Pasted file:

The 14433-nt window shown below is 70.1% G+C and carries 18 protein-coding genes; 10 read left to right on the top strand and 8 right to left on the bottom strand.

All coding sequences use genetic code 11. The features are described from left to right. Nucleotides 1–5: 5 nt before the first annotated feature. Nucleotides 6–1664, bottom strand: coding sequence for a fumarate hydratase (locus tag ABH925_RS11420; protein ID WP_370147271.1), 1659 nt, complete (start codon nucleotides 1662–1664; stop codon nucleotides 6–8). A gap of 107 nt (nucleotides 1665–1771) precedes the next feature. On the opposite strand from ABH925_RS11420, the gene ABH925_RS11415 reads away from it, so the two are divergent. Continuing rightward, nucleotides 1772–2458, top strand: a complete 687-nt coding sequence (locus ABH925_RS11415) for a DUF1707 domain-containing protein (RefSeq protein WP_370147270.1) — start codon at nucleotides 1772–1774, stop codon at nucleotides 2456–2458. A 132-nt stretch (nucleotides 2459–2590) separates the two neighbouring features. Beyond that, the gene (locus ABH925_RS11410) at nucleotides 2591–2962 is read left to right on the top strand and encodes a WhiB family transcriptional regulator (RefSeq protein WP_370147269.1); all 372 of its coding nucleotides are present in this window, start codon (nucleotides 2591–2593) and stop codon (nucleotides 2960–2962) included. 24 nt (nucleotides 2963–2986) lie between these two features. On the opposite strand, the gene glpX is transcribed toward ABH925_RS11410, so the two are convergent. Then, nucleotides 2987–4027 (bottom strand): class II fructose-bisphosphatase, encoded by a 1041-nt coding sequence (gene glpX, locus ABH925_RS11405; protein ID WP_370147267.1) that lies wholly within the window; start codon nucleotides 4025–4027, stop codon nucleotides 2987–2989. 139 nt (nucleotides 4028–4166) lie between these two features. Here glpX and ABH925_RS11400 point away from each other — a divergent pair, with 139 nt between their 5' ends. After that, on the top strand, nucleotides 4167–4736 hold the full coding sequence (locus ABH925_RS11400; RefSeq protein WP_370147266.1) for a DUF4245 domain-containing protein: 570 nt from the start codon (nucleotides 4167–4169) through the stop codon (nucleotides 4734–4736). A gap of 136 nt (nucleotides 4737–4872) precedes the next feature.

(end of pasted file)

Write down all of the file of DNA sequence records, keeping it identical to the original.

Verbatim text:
The 14433-nt window shown below is 70.1% G+C and carries 18 protein-coding genes; 10 read left to right on the top strand and 8 right to left on the bottom strand.

All coding sequences use genetic code 11. The features are described from left to right. Nucleotides 1–5: 5 nt before the first annotated feature. Nucleotides 6–1664, bottom strand: coding sequence for a fumarate hydratase (locus tag ABH925_RS11420; protein ID WP_370147271.1), 1659 nt, complete (start codon nucleotides 1662–1664; stop codon nucleotides 6–8). A gap of 107 nt (nucleotides 1665–1771) precedes the next feature. On the opposite strand from ABH925_RS11420, the gene ABH925_RS11415 reads away from it, so the two are divergent. Continuing rightward, nucleotides 1772–2458, top strand: a complete 687-nt coding sequence (locus ABH925_RS11415) for a DUF1707 domain-containing protein (RefSeq protein WP_370147270.1) — start codon at nucleotides 1772–1774, stop codon at nucleotides 2456–2458. A 132-nt stretch (nucleotides 2459–2590) separates the two neighbouring features. Beyond that, the gene (locus ABH925_RS11410) at nucleotides 2591–2962 is read left to right on the top strand and encodes a WhiB family transcriptional regulator (RefSeq protein WP_370147269.1); all 372 of its coding nucleotides are present in this window, start codon (nucleotides 2591–2593) and stop codon (nucleotides 2960–2962) included. 24 nt (nucleotides 2963–2986) lie between these two features. On the opposite strand, the gene glpX is transcribed toward ABH925_RS11410, so the two are convergent. Then, nucleotides 2987–4027 (bottom strand): class II fructose-bisphosphatase, encoded by a 1041-nt coding sequence (gene glpX, locus ABH925_RS11405; protein ID WP_370147267.1) that lies wholly within the window; start codon nucleotides 4025–4027, stop codon nucleotides 2987–2989. 139 nt (nucleotides 4028–4166) lie between these two features. Here glpX and ABH925_RS11400 point away from each other — a divergent pair, with 139 nt between their 5' ends. After that, on the top strand, nucleotides 4167–4736 hold the full coding sequence (locus ABH925_RS11400; RefSeq protein WP_370147266.1) for a DUF4245 domain-containing protein: 570 nt from the start codon (nucleotides 4167–4169) through the stop codon (nucleotides 4734–4736). A gap of 136 nt (nucleotides 4737–4872) precedes the next feature.